For the better part of the twenty-first century, I've fantasized of a Phillies rotation fronted by Roy Halladay. Now, with only days remaining before the trade deadline, Halladay in a Phillies uniform is about to become a reality. No questions asked. It's only a matter of determining which Phillies prospects will comprise the bounty headed to Toronto. Well, that, and picking a uniform number for the new Phillies' ace. (I'm thinking #23. I'm sure Gabor won't mind giving it up.)
The next few days are a time to sit back, and observe the proceedings with detached amusement, with the final result all but assured. The Blue Jays need to cut payroll, immediately. The Blue Jays need to replace Halladay with cost-controlled prospects, which the Phillies have in abundance. Halladay will only approve a trade to a few teams, at most. Perhaps, he will only approve a trade to the Phillies, a strong playoff contender with a Spring Training home conveniently located in Clearwater, Florida. The Blue Jays do not want to trade Halladay within their division, where they'll have to face him five times a season (at least), and where he can help keep them out of the playoffs. These truths are evident. These truths are the reason Roy Halladay will be a Phillie, when the dust generated by the trading deadline clears. All of the negotiations through the media, the arbitrary pre-trade deadline deadlines, the ineffectual efforts to gain leverage, the repeated posturing, the collecting of prospect packages from teams not actually in the running, the low probabilities periodically assigned to the possibility of a Halladay trade, are all almost irrelevant. Halladay will be a Phillie.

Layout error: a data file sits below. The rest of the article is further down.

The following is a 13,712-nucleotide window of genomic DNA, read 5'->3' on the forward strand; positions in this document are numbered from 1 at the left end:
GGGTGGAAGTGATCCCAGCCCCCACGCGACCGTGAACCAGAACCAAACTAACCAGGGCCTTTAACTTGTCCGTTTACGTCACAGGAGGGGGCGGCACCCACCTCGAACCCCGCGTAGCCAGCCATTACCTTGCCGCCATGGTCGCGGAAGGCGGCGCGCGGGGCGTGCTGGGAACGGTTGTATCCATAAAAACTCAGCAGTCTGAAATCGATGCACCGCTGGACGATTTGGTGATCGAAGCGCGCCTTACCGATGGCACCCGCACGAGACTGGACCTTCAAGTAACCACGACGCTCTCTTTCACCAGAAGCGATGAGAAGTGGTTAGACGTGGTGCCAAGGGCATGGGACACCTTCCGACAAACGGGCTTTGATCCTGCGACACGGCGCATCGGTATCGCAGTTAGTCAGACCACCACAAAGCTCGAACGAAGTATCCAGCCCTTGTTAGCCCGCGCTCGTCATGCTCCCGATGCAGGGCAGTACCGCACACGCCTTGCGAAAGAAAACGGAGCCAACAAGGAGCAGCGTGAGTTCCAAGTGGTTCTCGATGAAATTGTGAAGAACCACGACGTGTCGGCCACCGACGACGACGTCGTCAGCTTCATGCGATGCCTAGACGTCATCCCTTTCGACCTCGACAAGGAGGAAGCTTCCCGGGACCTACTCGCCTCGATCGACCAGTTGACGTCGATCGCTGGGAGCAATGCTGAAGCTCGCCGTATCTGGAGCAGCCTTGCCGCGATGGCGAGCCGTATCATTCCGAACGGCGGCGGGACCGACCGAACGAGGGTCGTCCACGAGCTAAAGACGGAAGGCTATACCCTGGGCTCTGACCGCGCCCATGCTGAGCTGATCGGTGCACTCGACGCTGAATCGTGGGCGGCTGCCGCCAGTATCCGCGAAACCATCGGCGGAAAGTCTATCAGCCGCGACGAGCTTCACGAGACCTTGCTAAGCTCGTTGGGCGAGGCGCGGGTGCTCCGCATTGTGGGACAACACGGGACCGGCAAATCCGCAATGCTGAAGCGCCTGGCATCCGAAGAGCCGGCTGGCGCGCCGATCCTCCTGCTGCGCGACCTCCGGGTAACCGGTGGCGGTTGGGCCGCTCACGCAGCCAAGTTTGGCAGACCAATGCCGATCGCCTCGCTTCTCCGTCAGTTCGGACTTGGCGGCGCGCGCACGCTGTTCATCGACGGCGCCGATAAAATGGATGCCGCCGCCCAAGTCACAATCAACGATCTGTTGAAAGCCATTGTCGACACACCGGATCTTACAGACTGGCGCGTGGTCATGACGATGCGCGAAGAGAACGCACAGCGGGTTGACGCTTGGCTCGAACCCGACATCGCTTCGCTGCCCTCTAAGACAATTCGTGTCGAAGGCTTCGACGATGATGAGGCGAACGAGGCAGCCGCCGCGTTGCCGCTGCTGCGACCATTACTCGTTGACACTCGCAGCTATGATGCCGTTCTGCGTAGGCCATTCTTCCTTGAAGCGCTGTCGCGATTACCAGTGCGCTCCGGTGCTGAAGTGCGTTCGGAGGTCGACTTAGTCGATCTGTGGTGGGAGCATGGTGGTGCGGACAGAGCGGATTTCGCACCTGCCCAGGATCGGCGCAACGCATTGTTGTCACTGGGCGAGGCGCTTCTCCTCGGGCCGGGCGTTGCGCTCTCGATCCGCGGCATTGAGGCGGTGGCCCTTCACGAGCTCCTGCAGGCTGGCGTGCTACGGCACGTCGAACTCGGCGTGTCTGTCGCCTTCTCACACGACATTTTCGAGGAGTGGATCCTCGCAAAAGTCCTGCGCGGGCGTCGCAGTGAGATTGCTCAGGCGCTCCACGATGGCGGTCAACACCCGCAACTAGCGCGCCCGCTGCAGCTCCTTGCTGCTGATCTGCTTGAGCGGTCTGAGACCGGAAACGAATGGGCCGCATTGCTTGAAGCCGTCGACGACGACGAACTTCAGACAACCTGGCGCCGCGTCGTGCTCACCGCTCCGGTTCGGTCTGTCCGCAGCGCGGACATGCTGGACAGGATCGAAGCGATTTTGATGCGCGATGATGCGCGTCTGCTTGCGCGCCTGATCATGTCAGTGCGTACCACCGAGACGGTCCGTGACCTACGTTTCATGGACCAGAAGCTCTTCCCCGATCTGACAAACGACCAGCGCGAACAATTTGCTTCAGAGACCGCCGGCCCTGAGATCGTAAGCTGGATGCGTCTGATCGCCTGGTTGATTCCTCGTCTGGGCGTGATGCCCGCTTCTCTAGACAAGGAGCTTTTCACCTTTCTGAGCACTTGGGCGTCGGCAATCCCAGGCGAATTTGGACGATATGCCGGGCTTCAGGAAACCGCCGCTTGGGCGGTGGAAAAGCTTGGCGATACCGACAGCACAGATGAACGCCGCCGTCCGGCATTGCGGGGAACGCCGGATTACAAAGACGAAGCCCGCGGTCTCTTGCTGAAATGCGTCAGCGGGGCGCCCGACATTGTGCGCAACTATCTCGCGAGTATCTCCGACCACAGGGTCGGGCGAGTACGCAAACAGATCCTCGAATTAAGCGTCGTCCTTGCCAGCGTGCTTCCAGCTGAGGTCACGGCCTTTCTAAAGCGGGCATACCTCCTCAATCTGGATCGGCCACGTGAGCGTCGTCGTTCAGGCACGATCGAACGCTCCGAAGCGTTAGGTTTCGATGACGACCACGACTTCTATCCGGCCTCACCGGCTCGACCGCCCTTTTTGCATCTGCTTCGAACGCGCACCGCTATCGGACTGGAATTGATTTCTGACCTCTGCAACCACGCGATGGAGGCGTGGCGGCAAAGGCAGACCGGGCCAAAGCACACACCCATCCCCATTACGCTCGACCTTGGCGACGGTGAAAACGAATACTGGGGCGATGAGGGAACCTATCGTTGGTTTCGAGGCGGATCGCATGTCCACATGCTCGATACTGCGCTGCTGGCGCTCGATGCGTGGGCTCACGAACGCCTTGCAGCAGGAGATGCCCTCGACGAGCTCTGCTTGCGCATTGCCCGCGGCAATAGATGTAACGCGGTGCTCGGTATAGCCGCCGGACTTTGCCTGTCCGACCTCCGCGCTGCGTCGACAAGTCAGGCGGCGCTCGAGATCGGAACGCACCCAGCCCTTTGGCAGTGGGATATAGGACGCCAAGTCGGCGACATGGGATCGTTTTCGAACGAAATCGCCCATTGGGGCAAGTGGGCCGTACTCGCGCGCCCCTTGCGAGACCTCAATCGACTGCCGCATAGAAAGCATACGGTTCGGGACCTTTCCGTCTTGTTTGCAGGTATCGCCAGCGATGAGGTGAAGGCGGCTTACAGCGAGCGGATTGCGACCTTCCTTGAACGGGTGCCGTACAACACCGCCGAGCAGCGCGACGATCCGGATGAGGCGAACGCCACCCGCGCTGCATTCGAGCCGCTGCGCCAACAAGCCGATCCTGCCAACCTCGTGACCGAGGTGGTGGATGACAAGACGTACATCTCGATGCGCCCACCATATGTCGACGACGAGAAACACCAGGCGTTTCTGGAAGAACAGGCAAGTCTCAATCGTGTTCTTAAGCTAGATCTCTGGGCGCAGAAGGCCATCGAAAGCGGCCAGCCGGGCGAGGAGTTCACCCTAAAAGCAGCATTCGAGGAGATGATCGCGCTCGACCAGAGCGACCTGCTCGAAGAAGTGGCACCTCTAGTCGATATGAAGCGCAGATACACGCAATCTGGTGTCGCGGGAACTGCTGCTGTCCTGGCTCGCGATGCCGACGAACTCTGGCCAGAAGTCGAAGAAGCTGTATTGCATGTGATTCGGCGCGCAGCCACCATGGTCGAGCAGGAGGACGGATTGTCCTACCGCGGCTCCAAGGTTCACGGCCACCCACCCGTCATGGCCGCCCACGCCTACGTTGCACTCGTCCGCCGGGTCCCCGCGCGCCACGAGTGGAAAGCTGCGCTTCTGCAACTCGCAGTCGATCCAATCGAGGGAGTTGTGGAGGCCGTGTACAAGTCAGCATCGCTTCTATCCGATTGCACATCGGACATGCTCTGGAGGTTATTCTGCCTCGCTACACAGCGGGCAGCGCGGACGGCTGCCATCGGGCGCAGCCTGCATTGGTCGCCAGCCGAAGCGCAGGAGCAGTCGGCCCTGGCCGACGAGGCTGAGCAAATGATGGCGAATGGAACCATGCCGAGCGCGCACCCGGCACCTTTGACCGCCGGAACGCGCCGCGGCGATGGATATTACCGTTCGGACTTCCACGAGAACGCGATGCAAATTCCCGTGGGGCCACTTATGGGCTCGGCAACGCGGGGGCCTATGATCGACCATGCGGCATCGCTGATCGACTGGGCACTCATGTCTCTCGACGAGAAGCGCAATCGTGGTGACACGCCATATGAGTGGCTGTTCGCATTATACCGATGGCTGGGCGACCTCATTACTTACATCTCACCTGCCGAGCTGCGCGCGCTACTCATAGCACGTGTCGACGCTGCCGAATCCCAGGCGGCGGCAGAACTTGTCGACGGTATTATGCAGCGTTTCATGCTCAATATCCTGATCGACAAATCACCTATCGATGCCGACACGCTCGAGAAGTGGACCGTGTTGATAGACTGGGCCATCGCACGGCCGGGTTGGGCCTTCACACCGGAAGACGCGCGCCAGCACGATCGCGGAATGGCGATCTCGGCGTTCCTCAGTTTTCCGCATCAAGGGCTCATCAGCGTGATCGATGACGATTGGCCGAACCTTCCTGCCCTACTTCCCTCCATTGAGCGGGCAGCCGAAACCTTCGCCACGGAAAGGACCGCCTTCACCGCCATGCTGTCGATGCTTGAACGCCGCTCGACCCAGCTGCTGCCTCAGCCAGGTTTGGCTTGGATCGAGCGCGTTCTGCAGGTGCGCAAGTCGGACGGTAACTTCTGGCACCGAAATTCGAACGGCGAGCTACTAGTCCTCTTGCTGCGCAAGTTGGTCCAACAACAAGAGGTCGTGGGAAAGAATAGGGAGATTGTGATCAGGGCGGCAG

As for the prospects the Phillies will eventually surrender to Toronto, in exchange for two postseason runs headed by baseball's best pitcher, who knows what will become of them? J.A. Happ, the Phillies' best starter this season, could easily regress into a back-of-the-rotation arm. Top prospect Kyle Drabek is coming off Tommy John surgery. His usage this season seems to be with confidence (and trade value) maximation in mind. He started out in A ball, where he was well ahead of the competition. A promotion to AA followed, where he has only started on the road once, against the victory-challenged Altoona Curve, and their sub-.400 winning percentage. Drabek may not even be a Happ. Outfield prospects Michael Taylor and Dominic Brown could be All-Stars, or they could be Marlon Byrds or Greg Golsons. Either way, the Phillies could have two more WFCs, before either reaches the Major Leagues. Jason Donald? A Bruntlett, without the Economics degree. Lou Marson? A singles-hitting, backup catcher.
So, don't get overly concerned about the Halladay Deal. The Phillies are going to surrender as few prospects as possible, in exchange for one of MLB's few "givens." Relax, enjoy the ride, and make some room on your bobblehead shelf for a Phillies bobble with the name "Halladay" on the back, and for two more World Championship trophy paperweights.